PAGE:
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Hartford responds to former worker’s lawsuit, says firing was justified

Valley News Staff Writer
Published: 9/25/2020 9:49:10 PM
Modified: 9/25/2020 9:48:59 PM

BURLINGTON — A lawyer for the town of Hartford says officials did nothing wrong when they fired Robert Vahey, a former solid waste supervisor who later sued the town.

“Any damages plaintiff alleges to have sustained resulted from plaintiff’s own conduct,” and are not the town’s fault, Brian Monaghan, an attorney for the town wrote in a response filed in U.S. District Court in Burlington on Sept. 8.

The response follows a lawsuit Vahey filed earlier this summer, claiming town officials unjustly fired him in August 2019. Vahey had worked at the Hartford Transfer Station as the solid waste supervisor since 2004.

The conflict stemmed from a dispute Vahey had with his new boss, Public Works Director Hannah Tyler, who was hired in 2018.

In the lawsuit, Vahey wrote that he was concerned Tyler lacked appropriate experience for her job and he brought those concerns to a Selectboard member and Town Manager Brannon Godfrey. Tyler then held a meeting and told employees not to talk to town officials without approval, which Vahey said was a violation of his right to free speech, according to his lawsuit.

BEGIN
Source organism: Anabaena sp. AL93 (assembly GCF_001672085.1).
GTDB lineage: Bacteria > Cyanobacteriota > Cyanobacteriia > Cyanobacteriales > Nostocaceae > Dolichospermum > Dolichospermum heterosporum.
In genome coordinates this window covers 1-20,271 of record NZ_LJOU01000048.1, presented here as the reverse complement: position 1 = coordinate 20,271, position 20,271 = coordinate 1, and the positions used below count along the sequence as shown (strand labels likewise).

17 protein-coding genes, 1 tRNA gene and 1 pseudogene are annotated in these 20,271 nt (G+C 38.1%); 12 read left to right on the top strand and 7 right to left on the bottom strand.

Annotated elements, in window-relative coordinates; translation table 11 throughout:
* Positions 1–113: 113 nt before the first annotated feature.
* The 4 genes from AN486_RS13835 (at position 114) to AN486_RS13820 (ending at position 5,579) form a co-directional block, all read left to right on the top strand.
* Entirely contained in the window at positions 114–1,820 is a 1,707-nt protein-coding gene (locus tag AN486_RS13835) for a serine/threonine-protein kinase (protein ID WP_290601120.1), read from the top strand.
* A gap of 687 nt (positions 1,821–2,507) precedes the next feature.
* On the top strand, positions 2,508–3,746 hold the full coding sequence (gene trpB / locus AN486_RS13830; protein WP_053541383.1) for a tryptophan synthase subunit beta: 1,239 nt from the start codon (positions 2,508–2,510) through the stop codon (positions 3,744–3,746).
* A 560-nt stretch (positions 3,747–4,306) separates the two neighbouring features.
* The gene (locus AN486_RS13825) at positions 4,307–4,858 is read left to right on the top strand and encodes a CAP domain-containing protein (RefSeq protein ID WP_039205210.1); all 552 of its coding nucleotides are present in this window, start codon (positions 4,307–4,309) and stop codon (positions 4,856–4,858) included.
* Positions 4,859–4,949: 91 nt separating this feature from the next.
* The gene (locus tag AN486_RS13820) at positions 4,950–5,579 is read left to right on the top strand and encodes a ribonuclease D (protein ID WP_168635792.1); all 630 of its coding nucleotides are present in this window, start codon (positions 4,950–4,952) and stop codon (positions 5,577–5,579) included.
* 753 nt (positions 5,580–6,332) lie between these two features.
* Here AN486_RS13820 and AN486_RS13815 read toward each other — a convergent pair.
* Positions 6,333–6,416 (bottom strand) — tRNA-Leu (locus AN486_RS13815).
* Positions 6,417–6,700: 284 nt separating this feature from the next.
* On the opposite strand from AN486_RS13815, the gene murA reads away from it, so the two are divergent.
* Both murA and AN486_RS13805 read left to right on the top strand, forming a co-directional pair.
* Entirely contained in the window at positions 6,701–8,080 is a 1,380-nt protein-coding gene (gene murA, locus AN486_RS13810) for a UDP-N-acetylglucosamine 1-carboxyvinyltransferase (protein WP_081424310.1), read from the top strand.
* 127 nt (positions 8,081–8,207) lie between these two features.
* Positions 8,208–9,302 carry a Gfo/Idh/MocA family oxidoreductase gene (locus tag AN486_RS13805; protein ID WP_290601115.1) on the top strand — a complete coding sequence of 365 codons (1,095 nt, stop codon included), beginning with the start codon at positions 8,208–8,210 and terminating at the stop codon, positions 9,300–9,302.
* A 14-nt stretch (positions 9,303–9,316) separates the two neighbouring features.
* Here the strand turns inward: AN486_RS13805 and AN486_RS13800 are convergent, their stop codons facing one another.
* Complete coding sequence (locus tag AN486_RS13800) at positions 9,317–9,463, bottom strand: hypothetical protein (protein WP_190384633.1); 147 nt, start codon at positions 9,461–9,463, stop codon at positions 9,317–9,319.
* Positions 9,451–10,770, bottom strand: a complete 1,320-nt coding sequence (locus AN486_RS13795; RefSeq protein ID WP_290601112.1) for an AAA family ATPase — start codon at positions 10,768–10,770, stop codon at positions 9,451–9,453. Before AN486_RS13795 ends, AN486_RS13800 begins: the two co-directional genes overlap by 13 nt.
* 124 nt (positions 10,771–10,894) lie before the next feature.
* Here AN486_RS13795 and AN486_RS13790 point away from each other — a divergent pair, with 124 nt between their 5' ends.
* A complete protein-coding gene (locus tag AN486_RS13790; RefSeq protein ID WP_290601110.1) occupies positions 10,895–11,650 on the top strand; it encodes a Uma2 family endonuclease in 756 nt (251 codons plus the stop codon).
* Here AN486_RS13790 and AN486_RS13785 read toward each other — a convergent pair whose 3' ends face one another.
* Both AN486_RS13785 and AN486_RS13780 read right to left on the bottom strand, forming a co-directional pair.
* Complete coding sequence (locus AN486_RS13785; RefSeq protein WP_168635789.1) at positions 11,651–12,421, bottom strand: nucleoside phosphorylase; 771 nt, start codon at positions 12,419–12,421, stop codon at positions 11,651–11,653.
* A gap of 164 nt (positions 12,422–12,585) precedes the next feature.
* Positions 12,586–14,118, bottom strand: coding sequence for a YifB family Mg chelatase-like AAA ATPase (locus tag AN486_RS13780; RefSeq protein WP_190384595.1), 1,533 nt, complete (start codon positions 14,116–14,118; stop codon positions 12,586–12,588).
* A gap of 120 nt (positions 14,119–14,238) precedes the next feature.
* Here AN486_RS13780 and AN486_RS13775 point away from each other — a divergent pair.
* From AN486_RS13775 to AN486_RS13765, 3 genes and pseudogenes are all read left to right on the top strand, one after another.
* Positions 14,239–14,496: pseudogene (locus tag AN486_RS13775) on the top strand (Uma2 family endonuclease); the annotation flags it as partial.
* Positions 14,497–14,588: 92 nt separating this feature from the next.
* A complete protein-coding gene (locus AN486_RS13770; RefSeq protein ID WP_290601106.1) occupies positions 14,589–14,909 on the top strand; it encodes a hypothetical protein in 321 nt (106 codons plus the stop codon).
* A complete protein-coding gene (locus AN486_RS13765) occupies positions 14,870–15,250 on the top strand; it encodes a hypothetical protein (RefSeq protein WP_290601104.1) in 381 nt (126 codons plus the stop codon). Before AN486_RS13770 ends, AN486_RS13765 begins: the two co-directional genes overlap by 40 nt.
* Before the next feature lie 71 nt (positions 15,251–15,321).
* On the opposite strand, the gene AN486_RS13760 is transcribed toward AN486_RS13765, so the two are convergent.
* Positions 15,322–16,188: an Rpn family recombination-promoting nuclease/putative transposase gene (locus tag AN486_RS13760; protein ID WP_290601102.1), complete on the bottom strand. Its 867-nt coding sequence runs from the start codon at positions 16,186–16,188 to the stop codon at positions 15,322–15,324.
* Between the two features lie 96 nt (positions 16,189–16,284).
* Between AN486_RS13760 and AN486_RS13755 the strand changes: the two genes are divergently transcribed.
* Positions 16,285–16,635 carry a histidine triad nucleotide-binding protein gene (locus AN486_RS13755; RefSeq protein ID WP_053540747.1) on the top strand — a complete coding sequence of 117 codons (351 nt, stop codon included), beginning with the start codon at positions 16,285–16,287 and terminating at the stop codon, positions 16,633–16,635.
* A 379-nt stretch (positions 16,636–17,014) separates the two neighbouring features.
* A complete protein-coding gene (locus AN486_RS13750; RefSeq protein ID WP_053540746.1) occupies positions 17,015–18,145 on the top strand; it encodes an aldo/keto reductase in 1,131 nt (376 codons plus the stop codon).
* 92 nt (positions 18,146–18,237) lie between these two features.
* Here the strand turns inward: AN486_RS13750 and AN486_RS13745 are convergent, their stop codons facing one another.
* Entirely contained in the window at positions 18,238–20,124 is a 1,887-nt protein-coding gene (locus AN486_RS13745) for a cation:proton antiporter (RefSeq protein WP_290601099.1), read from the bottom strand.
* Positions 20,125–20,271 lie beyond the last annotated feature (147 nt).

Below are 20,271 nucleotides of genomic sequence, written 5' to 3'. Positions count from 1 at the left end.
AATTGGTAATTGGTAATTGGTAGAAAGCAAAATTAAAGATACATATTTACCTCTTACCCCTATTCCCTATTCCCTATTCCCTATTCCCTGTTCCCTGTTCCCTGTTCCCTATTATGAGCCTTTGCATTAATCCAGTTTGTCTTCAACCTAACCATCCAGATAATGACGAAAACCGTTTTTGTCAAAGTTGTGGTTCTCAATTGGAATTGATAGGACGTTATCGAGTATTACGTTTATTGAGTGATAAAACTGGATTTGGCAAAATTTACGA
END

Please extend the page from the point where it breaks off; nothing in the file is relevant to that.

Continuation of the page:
He later claimed that while he was on medical leave in August 2019, Tyler issued him a pre-termination notice, followed by an official termination notice the next month. In the first notice she cited several reasons for firing Vahey, including that he set up a shooting range on town property and frequently called in sick. Vahey denied all of the allegations and claimed firing him while he was on medical leave was unjust, according to the lawsuit.

Vahey also took issue with a post-termination hearing, which Godfrey presided over in February 2020. Vahey claimed in the lawsuit that Godfrey had a conflict of interest and, by not recusing himself from the hearing, Godfrey and the town violated Vahey’s right to due process.

But in the response, Monaghan denied most of Vahey’s claims, writing that the firing was completely unrelated to his medical leave.

“Plaintiff would have lost his job regardless of whether he requested or took leave,” Monaghan wrote in the response.

He also denied that Godfrey should have recused himself from the termination hearing and said the town had not violated “any clearly established constitutional or statutory right” regarding Vahey’s firing.

Vahey requested damages but did not specify an amount in his lawsuit. A court date for the first hearing in the case has not been set.

Anna Merriman can be reached at amerriman@vnews.com or 603-727-3216.




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